Ellen Endo headshot2By ELLEN ENDO

“Never believe that a few caring people can’t change the world. For, indeed, that’s all who ever have.”

— Margaret Mead (1901-1978), American cultural anthropologist

On my way to the supermarket the other day, I spotted a ragged man sitting on the sidewalk, eating out of a discarded food container. Debris was strewn all around, evidence of his recent foraging.

My first thought, I’m ashamed to say, was to capture the bleak scene on my cell phone. I decided instead to park my car and approach the man. “What am I doing?” I thought to myself. “I ignore panhandlers. I don’t move towards them.” As I drew closer, other people were keeping their distance, pretending not to see him.

Soon, I was close enough to see that he was in terrible physically shape. He was filthy. There were open sores on his face and body, and he had no teeth. His feet and calves were swollen. He was talking to himself.

He babbled on incoherently. I gave him money. Then, holding the bill, he said, “This is going to make a fun party.” Presuming that “party” was his euphemism for drugs, I cautioned, “It’s not for partying.”

The man looked down and for the first time saw that I had given him a five-dollar bill. “Oh my, that’s a lot of money. I’ve never been rich before. Thank you.” He reached up to shake my hand. I backed away. Like I said, he was filthy.

“You know, it would make me happy if you would put the trash back in the trash can,” I urged. He nodded silently, appearing to hold back tears.

This didn’t take place in some forgotten Third World ghetto. This was Sherman Oaks, a middle-class suburb of Los Angeles.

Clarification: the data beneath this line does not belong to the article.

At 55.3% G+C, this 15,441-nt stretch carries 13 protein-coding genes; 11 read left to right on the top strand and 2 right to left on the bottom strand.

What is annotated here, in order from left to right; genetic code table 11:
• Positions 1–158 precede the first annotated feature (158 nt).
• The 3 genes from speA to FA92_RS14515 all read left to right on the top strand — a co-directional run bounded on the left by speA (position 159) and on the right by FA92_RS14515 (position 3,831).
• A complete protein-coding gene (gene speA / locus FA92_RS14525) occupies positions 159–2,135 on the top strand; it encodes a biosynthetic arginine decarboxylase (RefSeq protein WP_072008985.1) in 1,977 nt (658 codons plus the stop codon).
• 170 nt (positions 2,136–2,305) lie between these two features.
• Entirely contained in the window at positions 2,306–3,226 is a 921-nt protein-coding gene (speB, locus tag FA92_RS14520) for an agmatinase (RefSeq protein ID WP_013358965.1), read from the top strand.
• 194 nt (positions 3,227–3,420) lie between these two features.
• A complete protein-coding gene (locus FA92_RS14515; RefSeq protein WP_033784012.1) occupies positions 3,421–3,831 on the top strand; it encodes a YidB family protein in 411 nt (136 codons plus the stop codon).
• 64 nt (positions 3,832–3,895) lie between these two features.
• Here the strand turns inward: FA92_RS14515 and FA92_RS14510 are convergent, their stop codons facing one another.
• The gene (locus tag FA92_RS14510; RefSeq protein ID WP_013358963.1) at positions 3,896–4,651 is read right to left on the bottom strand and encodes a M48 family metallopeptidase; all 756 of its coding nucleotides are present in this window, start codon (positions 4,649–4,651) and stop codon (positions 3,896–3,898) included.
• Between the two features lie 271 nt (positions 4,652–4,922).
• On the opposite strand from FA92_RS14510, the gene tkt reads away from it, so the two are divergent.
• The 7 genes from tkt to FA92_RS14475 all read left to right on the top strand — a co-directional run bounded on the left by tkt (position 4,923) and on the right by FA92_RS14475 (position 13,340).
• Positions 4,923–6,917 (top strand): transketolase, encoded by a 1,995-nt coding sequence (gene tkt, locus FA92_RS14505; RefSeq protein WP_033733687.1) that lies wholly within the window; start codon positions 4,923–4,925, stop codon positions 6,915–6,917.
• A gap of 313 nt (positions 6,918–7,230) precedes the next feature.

Truth is, although I did more than most, I didn’t do nearly enough. In the end, I walked away…again.

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Chief Administrative Officer Miguel A. Santana announced last April that the City of Los Angeles spends $100 million a year dealing with the homeless, including arrests, mental health interventions, services, and unplanned costs, such as those incurred by public libraries that provide impromptu shelter.

Subsequently, on Sept. 22, Mayor Eric Garcetti announced a plan to spend an additional $100 million to address the growing number of encampments and develop solutions focused on the estimated 26,000 living on the streets. That comes to $3,846 per person, enough to provide job training, health care, and transportation, assuming you’re truly naïve and believe that the money is going directly to the needy.

It is time to change the conversation or at least adjust the terminology. Provide a “homeless” person with a home — problem solved, right? Unfortunately, we’re dealing with a diverse street population that includes veterans and families with children as well as drug addicts, alcoholics, panhandlers, prostitutes, drug dealers, assorted predators, and people who are chronic street-dwellers and simply don’t want to leave the streets. About one in five street-dwellers suffers from severe mental illness.